The real issue then will be whether Ní Riada can reach 12.5% or higher before she goes out of the election, thus saving SF from a hefty €200,000 hit. It may be that Mary Lou and others believe that, as McGuinness ended up with almost precisely the core SF vote in 2011, they can at least bank on this percentage again.
If Gallagher can bank on a sizeable proportion of FF voters, Ní Riada does have a serious support base in Munster, particularly in populous Cork City and county, and she can probably rely on securing most of the party vote nationally. If Seán Ó Riada’s daughter can show her best side and not get bogged down in difficult issues like the Disappeared and the northern Troubles, her strengths could become apparent as the campaign develops, although she has already been damaged by contradictory remarks about the HPV vaccine. But everything depends on whether she can match Gallagher on the first count.
The real problem for Ní Riada is not that she is an inferior candidate, but rather that the presidential bid itself could turn out to be a dubious project no matter who the candidate is. Some SF members privately describe it as a top-down leadership project, which was not properly thought out, much less discussed with the membership in advance.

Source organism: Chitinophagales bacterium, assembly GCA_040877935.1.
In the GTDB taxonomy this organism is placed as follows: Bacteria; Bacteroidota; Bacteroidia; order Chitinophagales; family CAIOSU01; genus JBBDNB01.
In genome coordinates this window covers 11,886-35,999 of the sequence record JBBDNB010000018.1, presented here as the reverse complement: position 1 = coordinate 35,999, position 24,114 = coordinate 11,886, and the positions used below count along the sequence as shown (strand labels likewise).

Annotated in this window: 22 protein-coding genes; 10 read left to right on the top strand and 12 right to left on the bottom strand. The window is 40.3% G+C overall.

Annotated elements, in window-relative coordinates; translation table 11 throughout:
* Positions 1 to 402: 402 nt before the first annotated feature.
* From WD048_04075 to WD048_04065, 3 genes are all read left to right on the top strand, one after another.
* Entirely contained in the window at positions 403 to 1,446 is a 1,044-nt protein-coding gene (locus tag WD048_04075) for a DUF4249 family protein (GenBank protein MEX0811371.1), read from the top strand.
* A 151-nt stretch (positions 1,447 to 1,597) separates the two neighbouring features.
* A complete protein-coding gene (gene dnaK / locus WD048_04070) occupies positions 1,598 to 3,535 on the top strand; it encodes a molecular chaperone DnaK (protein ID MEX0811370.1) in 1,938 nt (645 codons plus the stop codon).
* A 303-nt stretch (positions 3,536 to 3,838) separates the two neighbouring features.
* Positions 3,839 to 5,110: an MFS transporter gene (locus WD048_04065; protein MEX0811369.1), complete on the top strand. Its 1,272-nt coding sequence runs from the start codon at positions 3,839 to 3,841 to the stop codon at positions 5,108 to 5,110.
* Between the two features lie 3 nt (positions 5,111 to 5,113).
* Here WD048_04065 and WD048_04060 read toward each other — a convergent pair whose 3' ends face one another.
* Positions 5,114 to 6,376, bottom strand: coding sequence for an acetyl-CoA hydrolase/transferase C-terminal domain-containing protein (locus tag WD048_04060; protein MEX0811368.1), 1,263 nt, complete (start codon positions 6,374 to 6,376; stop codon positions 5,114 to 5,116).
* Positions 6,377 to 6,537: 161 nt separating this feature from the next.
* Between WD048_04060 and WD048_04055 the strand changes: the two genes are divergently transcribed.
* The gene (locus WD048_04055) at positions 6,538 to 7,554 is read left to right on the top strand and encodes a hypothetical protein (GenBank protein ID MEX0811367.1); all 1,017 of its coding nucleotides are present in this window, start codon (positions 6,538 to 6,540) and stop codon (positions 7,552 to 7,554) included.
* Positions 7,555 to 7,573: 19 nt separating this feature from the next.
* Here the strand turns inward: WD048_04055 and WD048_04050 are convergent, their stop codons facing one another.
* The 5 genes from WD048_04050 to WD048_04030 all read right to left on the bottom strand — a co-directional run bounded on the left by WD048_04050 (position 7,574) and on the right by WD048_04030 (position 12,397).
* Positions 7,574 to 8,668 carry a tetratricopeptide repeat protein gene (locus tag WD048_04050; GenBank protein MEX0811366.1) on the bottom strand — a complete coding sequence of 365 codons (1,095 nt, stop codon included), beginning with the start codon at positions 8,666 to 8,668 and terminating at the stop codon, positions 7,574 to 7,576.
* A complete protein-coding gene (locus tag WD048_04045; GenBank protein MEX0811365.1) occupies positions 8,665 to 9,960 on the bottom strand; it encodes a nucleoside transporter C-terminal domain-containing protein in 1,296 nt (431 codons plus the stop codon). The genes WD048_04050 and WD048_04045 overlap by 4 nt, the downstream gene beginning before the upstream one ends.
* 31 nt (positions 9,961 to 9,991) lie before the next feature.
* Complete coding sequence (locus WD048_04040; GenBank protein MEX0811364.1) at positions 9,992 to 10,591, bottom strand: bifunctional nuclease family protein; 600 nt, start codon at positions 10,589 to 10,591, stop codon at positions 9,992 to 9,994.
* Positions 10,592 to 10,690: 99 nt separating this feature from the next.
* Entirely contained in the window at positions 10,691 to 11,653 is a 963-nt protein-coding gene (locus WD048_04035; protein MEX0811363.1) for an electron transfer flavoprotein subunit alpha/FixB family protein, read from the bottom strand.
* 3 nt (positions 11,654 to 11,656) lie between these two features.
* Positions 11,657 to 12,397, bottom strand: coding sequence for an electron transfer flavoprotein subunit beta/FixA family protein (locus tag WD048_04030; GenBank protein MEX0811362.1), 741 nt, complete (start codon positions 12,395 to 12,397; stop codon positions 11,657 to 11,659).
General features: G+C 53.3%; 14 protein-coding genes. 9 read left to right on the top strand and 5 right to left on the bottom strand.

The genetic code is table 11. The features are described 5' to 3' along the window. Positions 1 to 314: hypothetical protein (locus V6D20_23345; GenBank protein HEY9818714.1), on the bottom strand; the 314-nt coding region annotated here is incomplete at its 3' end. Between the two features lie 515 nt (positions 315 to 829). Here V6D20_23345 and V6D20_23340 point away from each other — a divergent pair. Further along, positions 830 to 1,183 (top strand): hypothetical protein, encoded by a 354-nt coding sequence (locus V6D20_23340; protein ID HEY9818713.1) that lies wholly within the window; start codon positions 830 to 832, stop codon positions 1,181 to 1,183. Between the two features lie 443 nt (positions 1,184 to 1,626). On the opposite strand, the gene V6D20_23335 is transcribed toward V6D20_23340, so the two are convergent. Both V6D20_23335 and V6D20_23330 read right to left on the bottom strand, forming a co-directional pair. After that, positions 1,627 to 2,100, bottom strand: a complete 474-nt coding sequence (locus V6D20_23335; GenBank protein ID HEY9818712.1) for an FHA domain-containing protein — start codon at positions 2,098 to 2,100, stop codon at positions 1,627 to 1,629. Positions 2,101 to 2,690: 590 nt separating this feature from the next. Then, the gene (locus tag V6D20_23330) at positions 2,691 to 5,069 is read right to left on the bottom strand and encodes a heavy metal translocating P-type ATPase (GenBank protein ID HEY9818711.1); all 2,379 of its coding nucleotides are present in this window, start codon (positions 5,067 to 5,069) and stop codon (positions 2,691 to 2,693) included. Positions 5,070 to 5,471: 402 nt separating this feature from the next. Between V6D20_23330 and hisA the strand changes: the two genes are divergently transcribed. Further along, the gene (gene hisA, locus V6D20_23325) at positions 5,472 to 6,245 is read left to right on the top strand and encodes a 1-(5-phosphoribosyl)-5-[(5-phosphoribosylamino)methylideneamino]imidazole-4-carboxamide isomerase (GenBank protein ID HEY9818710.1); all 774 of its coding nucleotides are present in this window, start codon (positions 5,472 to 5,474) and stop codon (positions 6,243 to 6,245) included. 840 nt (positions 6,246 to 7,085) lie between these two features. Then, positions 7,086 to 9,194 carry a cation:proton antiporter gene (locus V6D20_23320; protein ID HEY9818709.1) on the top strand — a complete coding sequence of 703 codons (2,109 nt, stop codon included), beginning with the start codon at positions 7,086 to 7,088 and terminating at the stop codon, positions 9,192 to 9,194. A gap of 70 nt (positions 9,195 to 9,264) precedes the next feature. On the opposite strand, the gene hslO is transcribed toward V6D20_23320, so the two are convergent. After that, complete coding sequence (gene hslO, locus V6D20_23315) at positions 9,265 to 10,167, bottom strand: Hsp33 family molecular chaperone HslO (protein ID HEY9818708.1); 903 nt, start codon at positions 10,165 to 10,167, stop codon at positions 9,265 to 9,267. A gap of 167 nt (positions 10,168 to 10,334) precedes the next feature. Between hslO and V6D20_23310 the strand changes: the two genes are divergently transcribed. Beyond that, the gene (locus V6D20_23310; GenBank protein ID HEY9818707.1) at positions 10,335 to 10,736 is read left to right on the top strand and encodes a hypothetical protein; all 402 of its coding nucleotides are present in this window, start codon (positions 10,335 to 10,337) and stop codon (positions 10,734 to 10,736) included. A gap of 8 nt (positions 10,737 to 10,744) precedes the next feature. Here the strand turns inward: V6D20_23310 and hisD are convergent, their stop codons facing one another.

The leadership is now attempting to mobilise and enthuse its normally very active membership in a campaign that not everybody believes is a good idea.
SF’s current poll ratings may mean that the SF brand name will sweep her past Gallagher. The Behaviour & Attitudes Sunday Times poll unadjusted figures show that SF were six points behind FF in January, but just one behind in April. In May, SF were at 26% with FF on 22% and this four-point gap remained until September, when SF were two points ahead of FF (26 to 24). (Unadjusted figures are raw figures before weightings – always negative in SF’s case – are applied). SF’s unspoken target is 20% of the first-preference vote but, while something near to this may be a realisable goal in a general election, the unpredictable personality traits and vagaries of a presidential contest – Gallagher in particular – could easily upset calculations.
Whatever happens later this month, Ní Riada’s profile will have been raised and she will likely walk back into the EU Parliament, especially as the Ireland South constituency goes up from four seats to five. Alternatively, SF might strike into her own Dáil constituency of Cork North-West, where the party is dwarfed by FF (two seats) and FG in this three-seater in the hope that she can take out FF’s Andreas Moynihan.